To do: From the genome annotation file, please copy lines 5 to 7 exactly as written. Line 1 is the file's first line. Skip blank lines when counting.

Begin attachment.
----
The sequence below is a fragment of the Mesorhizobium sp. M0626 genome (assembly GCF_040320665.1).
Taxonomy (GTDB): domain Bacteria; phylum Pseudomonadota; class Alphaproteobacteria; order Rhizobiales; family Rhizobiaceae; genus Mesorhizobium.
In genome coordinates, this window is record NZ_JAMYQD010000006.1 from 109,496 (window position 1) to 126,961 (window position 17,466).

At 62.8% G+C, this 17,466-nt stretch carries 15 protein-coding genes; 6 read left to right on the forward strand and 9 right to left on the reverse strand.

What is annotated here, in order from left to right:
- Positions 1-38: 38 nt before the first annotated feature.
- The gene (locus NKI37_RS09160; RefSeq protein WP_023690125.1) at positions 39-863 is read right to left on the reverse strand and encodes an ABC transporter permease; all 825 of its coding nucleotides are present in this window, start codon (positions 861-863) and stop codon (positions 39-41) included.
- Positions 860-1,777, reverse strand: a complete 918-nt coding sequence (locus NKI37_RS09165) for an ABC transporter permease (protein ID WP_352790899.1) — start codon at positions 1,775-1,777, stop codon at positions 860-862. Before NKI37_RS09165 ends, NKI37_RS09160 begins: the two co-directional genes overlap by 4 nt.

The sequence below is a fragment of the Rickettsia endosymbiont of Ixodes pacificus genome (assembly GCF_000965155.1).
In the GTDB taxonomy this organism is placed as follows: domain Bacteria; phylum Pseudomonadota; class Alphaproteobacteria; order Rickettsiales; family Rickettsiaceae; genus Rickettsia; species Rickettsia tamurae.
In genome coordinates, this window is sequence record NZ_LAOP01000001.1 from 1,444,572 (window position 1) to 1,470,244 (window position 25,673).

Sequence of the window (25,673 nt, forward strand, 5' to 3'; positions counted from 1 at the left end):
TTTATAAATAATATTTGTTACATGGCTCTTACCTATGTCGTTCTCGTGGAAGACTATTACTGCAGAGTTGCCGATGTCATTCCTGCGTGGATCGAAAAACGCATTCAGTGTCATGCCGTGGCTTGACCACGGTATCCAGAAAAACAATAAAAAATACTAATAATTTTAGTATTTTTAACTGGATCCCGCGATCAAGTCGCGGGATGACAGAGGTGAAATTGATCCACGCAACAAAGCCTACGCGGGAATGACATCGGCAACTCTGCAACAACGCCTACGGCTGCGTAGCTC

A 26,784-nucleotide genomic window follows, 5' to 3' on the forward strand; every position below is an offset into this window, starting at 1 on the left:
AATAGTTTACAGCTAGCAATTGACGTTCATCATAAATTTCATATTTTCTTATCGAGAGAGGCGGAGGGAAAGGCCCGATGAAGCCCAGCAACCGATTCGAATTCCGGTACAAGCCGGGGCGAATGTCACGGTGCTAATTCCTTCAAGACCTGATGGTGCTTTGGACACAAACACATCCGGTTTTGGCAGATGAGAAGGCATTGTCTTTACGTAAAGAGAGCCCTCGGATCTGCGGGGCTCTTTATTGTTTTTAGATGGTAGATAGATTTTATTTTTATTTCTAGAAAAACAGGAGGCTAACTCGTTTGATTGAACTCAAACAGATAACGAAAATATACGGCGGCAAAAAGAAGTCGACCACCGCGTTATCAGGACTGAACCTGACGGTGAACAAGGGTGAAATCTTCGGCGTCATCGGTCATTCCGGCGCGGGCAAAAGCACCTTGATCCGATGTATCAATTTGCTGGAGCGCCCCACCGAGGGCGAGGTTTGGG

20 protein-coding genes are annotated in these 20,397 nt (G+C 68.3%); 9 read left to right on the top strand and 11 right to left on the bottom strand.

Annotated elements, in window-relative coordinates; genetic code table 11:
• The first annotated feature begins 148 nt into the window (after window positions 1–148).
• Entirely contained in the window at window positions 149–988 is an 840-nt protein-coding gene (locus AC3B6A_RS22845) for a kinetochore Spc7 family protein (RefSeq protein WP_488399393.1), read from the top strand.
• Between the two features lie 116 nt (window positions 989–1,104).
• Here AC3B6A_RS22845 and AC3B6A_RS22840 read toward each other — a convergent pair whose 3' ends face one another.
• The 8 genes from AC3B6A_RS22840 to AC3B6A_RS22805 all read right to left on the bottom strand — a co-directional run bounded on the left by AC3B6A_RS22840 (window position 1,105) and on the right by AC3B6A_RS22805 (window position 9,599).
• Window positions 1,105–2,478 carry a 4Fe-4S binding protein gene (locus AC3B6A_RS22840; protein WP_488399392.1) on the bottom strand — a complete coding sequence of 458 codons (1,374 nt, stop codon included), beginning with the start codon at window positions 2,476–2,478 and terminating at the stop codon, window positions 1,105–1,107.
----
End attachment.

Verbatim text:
What is annotated here, in order from left to right:
- Positions 1-38: 38 nt before the first annotated feature.
- The gene (locus NKI37_RS09160; RefSeq protein WP_023690125.1) at positions 39-863 is read right to left on the reverse strand and encodes an ABC transporter permease; all 825 of its coding nucleotides are present in this window, start codon (positions 861-863) and stop codon (positions 39-41) included.